There are exceptions though – if you’ll be a graduate at the start of the course, and you’re applying for graduate medicine (course code A101) at the University of Cambridge, you could then also apply to medicine (course code A100) at Cambridge, as well as graduate medicine (course code A101) at the University of Oxford. (Some applicants will need to complete an additional application form to apply – visit the University of Oxford and the University of Cambridge websites for more information.)

Are you applying for deferred entry?

If you are, double-check that the university or college allows applications for delayed admission into the course.

They might not offer the course the next year, or they might change it, or they might prefer students not to have a break in their studies until beginning their degree.

5. Education history

You must enter all of the certificates from high school onwards, regardless of whether you have the result (even though it was ungraded) or if you are still awaiting examinations and results.

If you haven’t received your course results yet, these are the test results we will process and send to universities and schools. If all of your pending credentials aren’t listed here, you can still include them in your submission, just keep in mind that you’ll need to give the results to your preferred universities and colleges as soon as you get them.

You could also enter these specifics whether you attended a university or college but did not complete the course. Include the start and end dates, as well as the fact that you did not obtain any certificates during your time there.

If you are actually pursuing a degree or waiting for results, make sure your referee applies your expected grades to your submission; certain universities and colleges will not consider your application without them.

It’s critical that you enter the correct credentials on your application – particularly if you’re studying for a vocational degree like a BTEC – because Apply offers a variety of choices based on the size and level of qualification you’re studying.

Universities and colleges will use the information you put in your application to make their decisions, so if you have doubts about what courses, certification, or experience to add, talk to your school or college, or contact UCAS for advice.

International and EU Students UCAS tips

Be sure to have as much information as possible, such as grades and scores. Universities can find it difficult to make a decision if they lack sufficient details.

Qualifications are listed alphabetically by name and nationality, so if yours isn’t listed, just enter it in the “other” column.

You will be required to provide evidence of your grades in the form of certificates or transcripts. Any of the results, such as the International Baccalaureate, will be sent to UCAS, but most international degrees must be sent directly to the university or college. Different institutions and colleges have different rules about how they expect their students to receive their grades. Some will request them as soon as you submit, while others may do an interim review of your submission before requesting proof of your performance.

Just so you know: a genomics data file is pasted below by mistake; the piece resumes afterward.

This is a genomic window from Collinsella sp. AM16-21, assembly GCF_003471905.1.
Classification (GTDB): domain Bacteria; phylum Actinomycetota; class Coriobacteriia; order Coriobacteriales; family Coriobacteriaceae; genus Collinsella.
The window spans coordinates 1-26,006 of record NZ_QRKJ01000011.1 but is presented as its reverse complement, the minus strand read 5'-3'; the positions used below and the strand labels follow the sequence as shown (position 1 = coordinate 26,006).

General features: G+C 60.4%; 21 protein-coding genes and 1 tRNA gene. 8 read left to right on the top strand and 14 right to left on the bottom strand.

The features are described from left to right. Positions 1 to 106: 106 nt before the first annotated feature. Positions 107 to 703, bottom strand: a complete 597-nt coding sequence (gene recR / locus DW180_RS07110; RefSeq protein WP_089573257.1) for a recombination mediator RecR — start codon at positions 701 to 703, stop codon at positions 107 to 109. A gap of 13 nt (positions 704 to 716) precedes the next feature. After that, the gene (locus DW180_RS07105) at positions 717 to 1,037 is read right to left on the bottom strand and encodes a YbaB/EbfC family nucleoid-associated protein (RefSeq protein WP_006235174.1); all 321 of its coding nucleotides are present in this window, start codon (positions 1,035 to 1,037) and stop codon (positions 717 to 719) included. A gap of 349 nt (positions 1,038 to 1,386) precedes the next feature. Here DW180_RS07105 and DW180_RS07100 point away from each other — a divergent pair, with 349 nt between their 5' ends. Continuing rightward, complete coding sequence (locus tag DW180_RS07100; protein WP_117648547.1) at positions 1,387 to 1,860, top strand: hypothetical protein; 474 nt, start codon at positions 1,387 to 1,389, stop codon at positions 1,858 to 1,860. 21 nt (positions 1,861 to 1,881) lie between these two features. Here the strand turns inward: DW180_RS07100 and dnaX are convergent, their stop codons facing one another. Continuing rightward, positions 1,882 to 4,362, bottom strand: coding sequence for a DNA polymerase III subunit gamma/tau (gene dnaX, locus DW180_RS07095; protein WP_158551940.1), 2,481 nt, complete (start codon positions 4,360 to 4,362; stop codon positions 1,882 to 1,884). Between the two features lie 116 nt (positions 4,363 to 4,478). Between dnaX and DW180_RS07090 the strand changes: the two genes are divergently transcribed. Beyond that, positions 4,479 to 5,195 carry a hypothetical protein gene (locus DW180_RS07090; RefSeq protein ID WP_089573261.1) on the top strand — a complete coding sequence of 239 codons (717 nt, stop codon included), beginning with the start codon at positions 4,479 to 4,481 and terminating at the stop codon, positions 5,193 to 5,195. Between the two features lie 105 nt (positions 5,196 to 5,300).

6. Employment

If you’ve ever worked for a living, either full-time or part-time, here is where you can list up to five of them. Names of companies, emails, job descriptions, and start/end dates should all be included.

In your personal statement, mention any unpaid or volunteer work you’ve done.

7. Write your personal statement

This is the opportunity to demonstrate to universities and schools that you chose to study the course and that you will be a good student. It can take some time until you’re satisfied with it and have tested it with professors, advisers, or relatives, so get started as soon as possible. Find it hard to write your personal statement? Don’t worry, we got your back! Check out our guide to writing your application essay!

8. Check all the remaining details

Make the necessary changes, then mark it as complete and save it.

Once you’ve completed all of the previous pages, you’ll be able to read and consent to the declaration, which helps us to process your information and deliver it to the universities/colleges of your choice. After that, you’ll be able to move on to the last sections.

9. Reference letter and application fee

A reference is a personal recommendation from a coach, mentor, or other expert who is familiar with your academic achievements. Unless you obtain approval from your selected universities and schools, everybody requires a reference. Before your application is submitted to us, it must have a completed guide.

How much is the application fee for UCAS?

The application fee is £20 for a single choice, or £26 for more than one choice. 

10. The waiting game

Now that you have been through all the steps, all you have to do is wait for your application to be processed and receive your positive answer! Good luck!